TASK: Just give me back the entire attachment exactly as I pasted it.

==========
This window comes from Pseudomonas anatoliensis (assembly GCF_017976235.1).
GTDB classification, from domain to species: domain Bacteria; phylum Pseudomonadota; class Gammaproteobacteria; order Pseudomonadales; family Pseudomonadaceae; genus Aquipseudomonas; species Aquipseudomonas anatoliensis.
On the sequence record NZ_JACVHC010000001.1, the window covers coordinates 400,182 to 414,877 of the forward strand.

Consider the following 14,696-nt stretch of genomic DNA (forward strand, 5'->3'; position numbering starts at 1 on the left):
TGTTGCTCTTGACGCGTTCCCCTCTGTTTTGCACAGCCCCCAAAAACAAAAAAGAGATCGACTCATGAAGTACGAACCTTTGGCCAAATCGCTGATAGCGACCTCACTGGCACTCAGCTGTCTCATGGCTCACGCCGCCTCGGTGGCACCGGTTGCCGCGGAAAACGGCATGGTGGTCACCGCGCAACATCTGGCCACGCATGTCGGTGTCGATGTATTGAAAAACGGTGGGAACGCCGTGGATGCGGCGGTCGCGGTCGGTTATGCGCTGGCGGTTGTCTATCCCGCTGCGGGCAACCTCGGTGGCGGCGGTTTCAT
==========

This window comes from Pseudomonas anatoliensis (assembly GCF_017976235.1).
GTDB classification, from domain to species: domain Bacteria; phylum Pseudomonadota; class Gammaproteobacteria; order Pseudomonadales; family Pseudomonadaceae; genus Aquipseudomonas; species Aquipseudomonas anatoliensis.
On the sequence record NZ_JACVHC010000001.1, the window covers coordinates 400,182 to 414,877 of the forward strand.

Consider the following 14,696-nt stretch of genomic DNA (forward strand, 5'->3'; position numbering starts at 1 on the left):
TGTTGCTCTTGACGCGTTCCCCTCTGTTTTGCACAGCCCCCAAAAACAAAAAAGAGATCGACTCATGAAGTACGAACCTTTGGCCAAATCGCTGATAGCGACCTCACTGGCACTCAGCTGTCTCATGGCTCACGCCGCCTCGGTGGCACCGGTTGCCGCGGAAAACGGCATGGTGGTCACCGCGCAACATCTGGCCACGCATGTCGGTGTCGATGTATTGAAAAACGGTGGGAACGCCGTGGATGCGGCGGTCGCGGTCGGTTATGCGCTGGCGGTTGTCTATCCCGCTGCGGGCAACCTCGGTGGCGGCGGTTTCAT